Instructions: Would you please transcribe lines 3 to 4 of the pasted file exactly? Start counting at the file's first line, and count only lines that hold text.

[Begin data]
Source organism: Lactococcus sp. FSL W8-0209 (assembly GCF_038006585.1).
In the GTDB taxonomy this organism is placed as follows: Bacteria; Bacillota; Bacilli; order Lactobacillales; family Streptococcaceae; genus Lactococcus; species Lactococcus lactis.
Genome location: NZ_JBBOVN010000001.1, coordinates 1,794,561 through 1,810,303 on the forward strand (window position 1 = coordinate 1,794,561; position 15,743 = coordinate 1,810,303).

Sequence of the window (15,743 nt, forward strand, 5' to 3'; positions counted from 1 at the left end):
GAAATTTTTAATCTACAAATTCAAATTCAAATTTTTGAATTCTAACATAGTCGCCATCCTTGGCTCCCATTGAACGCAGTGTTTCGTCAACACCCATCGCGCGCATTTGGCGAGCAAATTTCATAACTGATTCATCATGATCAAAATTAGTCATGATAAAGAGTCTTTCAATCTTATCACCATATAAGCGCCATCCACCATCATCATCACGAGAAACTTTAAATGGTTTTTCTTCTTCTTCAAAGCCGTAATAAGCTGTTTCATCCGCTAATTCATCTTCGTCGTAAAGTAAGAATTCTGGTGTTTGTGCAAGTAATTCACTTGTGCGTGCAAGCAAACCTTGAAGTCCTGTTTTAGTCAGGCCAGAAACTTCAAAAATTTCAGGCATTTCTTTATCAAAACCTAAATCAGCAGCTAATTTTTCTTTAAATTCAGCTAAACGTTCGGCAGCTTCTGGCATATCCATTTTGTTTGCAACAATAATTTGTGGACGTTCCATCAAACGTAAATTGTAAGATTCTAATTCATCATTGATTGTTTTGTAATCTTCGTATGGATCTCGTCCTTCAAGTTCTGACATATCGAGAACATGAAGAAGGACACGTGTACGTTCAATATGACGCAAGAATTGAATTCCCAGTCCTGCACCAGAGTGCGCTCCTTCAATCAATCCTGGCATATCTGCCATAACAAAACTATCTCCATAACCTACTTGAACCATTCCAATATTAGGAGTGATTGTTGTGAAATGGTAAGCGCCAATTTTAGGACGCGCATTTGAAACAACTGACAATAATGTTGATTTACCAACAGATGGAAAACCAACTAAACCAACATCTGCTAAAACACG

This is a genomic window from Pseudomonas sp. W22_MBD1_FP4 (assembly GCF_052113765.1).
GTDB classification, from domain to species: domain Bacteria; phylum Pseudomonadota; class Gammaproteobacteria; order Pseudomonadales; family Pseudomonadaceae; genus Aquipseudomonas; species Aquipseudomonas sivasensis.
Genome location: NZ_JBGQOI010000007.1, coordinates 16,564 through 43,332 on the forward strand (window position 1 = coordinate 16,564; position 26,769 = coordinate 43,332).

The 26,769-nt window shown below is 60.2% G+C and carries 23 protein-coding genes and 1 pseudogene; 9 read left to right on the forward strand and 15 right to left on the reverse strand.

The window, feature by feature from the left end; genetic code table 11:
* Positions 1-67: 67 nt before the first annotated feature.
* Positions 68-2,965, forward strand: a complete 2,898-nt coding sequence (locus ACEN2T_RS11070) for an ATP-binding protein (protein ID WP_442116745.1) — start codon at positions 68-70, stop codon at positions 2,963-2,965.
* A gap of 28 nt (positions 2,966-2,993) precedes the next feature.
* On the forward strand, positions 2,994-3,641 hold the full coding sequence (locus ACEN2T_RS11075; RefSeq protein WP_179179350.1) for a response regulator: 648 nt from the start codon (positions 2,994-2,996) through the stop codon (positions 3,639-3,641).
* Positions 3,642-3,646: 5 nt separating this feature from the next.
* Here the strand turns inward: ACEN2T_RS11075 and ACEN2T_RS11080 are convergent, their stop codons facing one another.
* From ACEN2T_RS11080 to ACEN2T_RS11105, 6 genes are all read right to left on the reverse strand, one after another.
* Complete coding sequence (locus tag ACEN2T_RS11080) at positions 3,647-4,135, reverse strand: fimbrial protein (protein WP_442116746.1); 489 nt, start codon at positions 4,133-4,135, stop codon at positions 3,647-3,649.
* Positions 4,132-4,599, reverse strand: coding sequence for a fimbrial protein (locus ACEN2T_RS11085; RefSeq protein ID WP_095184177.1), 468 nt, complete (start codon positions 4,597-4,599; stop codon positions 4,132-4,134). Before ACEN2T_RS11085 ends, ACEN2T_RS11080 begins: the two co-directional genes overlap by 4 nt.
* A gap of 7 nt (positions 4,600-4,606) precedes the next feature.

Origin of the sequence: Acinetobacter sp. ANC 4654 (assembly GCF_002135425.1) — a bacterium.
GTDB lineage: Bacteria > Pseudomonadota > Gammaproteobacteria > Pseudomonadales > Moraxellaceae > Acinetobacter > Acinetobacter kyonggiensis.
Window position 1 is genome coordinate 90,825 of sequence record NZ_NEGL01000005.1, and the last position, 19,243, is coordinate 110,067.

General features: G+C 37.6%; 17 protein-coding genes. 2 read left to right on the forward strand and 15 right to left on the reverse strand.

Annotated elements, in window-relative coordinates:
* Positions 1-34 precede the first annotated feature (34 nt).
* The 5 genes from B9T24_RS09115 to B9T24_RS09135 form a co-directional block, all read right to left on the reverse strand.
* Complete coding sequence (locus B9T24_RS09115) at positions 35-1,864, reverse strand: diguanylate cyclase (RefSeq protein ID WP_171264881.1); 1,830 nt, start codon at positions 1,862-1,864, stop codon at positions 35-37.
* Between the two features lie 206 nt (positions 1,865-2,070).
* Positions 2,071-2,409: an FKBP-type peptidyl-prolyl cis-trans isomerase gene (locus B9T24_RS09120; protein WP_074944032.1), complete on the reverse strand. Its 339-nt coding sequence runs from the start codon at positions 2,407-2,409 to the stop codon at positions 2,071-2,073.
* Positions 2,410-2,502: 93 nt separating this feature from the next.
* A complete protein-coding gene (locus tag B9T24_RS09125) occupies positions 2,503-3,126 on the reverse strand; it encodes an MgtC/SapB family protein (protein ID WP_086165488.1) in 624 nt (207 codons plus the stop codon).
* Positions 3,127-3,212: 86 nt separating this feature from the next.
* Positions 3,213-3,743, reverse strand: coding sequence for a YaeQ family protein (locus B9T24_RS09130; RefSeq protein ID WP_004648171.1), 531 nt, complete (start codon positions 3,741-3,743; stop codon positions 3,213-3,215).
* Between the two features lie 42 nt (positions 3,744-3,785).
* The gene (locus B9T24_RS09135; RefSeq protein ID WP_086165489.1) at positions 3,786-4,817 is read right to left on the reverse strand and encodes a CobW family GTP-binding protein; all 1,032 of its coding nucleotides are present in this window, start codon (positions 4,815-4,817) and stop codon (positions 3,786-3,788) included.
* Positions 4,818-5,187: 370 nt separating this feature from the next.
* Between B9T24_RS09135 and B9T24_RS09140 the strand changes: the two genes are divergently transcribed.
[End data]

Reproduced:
Genome location: NZ_JBBOVN010000001.1, coordinates 1,794,561 through 1,810,303 on the forward strand (window position 1 = coordinate 1,794,561; position 15,743 = coordinate 1,810,303).

Sequence of the window (15,743 nt, forward strand, 5' to 3'; positions counted from 1 at the left end):